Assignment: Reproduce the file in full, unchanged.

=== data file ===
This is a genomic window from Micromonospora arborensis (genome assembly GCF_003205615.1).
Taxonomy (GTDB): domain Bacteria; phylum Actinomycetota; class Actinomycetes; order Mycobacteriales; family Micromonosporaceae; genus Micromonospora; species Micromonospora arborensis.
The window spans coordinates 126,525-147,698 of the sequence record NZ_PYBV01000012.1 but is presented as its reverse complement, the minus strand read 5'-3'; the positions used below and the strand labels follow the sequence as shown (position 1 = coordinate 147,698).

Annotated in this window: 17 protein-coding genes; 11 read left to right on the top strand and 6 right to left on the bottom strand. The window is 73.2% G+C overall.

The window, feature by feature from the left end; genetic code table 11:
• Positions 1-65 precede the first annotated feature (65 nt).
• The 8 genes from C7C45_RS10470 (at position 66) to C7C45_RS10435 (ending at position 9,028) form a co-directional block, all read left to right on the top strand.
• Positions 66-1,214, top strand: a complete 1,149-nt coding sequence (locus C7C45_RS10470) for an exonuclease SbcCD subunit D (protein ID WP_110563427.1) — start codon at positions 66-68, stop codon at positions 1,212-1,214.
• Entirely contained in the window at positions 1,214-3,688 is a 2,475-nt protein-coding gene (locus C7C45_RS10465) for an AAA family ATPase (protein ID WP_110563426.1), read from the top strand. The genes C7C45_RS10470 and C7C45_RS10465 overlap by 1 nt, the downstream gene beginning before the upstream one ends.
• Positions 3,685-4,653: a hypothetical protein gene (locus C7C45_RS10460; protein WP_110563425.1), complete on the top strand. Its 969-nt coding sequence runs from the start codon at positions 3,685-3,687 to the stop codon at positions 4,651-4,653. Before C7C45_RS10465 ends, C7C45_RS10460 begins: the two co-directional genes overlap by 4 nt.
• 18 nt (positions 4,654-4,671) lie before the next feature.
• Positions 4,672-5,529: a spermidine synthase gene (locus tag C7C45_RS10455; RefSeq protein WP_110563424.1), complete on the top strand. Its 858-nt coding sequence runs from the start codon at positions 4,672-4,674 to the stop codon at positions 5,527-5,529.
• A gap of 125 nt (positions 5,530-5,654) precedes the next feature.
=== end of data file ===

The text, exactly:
This is a genomic window from Micromonospora arborensis (genome assembly GCF_003205615.1).
Taxonomy (GTDB): domain Bacteria; phylum Actinomycetota; class Actinomycetes; order Mycobacteriales; family Micromonosporaceae; genus Micromonospora; species Micromonospora arborensis.
The window spans coordinates 126,525-147,698 of the sequence record NZ_PYBV01000012.1 but is presented as its reverse complement, the minus strand read 5'-3'; the positions used below and the strand labels follow the sequence as shown (position 1 = coordinate 147,698).

Annotated in this window: 17 protein-coding genes; 11 read left to right on the top strand and 6 right to left on the bottom strand. The window is 73.2% G+C overall.

The window, feature by feature from the left end; genetic code table 11:
• Positions 1-65 precede the first annotated feature (65 nt).
• The 8 genes from C7C45_RS10470 (at position 66) to C7C45_RS10435 (ending at position 9,028) form a co-directional block, all read left to right on the top strand.
• Positions 66-1,214, top strand: a complete 1,149-nt coding sequence (locus C7C45_RS10470) for an exonuclease SbcCD subunit D (protein ID WP_110563427.1) — start codon at positions 66-68, stop codon at positions 1,212-1,214.
• Entirely contained in the window at positions 1,214-3,688 is a 2,475-nt protein-coding gene (locus C7C45_RS10465) for an AAA family ATPase (protein ID WP_110563426.1), read from the top strand. The genes C7C45_RS10470 and C7C45_RS10465 overlap by 1 nt, the downstream gene beginning before the upstream one ends.
• Positions 3,685-4,653: a hypothetical protein gene (locus C7C45_RS10460; protein WP_110563425.1), complete on the top strand. Its 969-nt coding sequence runs from the start codon at positions 3,685-3,687 to the stop codon at positions 4,651-4,653. Before C7C45_RS10465 ends, C7C45_RS10460 begins: the two co-directional genes overlap by 4 nt.
• 18 nt (positions 4,654-4,671) lie before the next feature.
• Positions 4,672-5,529: a spermidine synthase gene (locus tag C7C45_RS10455; RefSeq protein WP_110563424.1), complete on the top strand. Its 858-nt coding sequence runs from the start codon at positions 4,672-4,674 to the stop codon at positions 5,527-5,529.
• A gap of 125 nt (positions 5,530-5,654) precedes the next feature.